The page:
I actually just got it back from Winston last fall to repair a break at the first eye from the butt section. I might have used it once or twice since then. Now here I am repairing it the best I could to continue my journey. I took out Gorilla duct tape and taped the tip top eye securely. I got back into the kayak and hoped it would hold up.


  I was back on the water and fishing. I dropped the anchor most of the time while drifting to slow the kayak in the current. At times I would ground the kayak along the bank and wade fish. The smallmouth weren’t shy about taking the popper off the surface.


  I did notice they were a lot darker this year.

  A bright color popper on the surface seemed to make the smallies rise more often than a darker colored one.


 With the water being higher I caught more smallies out mid-river in deeper water than along the banks. I may have not caught any big husky ones but the ones I caught were still a challenge getting them to the kayak with the higher and stronger current at times.


  Well, the Gorilla tape held up and I caught enough smallies to keep me encouraged throughout the float. With a pocket full of cigars, a few granola bars and a tumbler of water made the whole float worth while the time spent.


Back at camp, for dinner, I made myself venison sausage filled tacos in soft wheat tortillas


 Nightfall I got a campfire going. I relaxed with a good RP Broadleaf and a cold brown ale.


This retired life is all right!!!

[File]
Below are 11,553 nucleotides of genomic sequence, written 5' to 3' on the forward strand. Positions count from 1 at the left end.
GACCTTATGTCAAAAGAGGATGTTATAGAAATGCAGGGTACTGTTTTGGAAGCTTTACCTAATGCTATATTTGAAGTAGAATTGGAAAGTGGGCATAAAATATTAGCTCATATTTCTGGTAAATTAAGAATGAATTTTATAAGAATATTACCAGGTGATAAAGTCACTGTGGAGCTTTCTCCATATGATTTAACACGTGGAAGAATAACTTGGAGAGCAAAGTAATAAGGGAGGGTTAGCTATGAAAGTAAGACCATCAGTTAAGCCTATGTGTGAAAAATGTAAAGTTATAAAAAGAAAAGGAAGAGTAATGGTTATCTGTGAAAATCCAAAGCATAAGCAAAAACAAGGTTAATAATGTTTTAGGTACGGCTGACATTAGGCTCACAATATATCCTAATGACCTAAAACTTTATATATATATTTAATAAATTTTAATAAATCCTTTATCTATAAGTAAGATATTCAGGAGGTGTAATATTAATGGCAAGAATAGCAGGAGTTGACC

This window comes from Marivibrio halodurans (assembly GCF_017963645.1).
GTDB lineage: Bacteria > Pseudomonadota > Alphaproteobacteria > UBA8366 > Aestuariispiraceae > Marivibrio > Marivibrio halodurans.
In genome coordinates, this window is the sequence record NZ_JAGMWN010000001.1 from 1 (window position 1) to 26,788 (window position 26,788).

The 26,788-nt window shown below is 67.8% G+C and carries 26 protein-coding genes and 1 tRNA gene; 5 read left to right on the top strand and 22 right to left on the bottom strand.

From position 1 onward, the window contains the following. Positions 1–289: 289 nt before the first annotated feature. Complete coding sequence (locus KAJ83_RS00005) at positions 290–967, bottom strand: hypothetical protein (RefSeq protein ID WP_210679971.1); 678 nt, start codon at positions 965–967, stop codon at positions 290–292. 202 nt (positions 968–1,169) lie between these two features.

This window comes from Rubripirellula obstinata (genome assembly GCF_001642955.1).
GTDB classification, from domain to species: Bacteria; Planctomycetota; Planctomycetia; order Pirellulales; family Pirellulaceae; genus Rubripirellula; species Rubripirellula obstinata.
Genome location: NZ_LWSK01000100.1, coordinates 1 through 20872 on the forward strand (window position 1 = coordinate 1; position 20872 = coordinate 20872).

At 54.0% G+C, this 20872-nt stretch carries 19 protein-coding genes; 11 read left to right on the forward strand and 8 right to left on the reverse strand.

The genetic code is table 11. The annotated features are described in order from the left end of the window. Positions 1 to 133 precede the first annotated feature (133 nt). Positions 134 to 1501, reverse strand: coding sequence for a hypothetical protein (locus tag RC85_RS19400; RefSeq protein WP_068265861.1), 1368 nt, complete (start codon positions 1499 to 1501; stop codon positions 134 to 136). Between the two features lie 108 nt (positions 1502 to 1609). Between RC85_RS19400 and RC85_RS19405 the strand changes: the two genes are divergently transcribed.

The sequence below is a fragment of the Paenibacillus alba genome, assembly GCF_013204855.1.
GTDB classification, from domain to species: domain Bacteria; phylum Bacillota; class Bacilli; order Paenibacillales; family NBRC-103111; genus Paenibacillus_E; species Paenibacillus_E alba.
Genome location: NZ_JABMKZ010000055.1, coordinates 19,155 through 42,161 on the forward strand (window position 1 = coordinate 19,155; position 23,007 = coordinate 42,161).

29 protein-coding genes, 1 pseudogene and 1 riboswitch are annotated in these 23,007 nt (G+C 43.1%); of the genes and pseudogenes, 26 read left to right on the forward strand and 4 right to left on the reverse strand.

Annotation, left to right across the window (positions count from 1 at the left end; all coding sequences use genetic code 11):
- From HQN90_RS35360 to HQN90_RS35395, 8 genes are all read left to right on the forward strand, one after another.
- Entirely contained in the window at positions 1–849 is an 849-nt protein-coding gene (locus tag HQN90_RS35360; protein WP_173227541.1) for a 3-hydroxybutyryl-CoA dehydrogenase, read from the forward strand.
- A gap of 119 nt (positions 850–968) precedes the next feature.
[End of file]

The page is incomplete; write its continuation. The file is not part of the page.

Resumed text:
Sunday, June 20, 2021

Spring Creek Carnival


Spring Creek Carnival


  Being that the Clarion River, where I was camped, was a chocolate mess in the morning I was still determined to go fishing. I ate a quick oatmeal breakfast and filled my travel mug with coffee. My intentions were to hit Black Moshannon Creek Delayed Harvest waters. When I got service on my phone I checked to see what the difference was to Spring Creek in Central PA. There was only a minute difference in time of arrival. As much as I love small cricks, Spring Creek was a no brainer. Both have wild trout but I was in for more open waters.

  On the drive east I was driving through a rain shower that I had thoughts of turning around. The sky Eastward looked cloudy but brighter so I just kept on going.

  I pulled in the parking area around 8am. There was a light misty rain and the sky was stone gray above. The water wasn’t chocolaty at all. Maybe a little on the high side but looked very fishable. I was ready to try and fool some wild trout! I knew that trying to hook and net these picky wild trout would test my skill level like skittle ball under the arcade tent.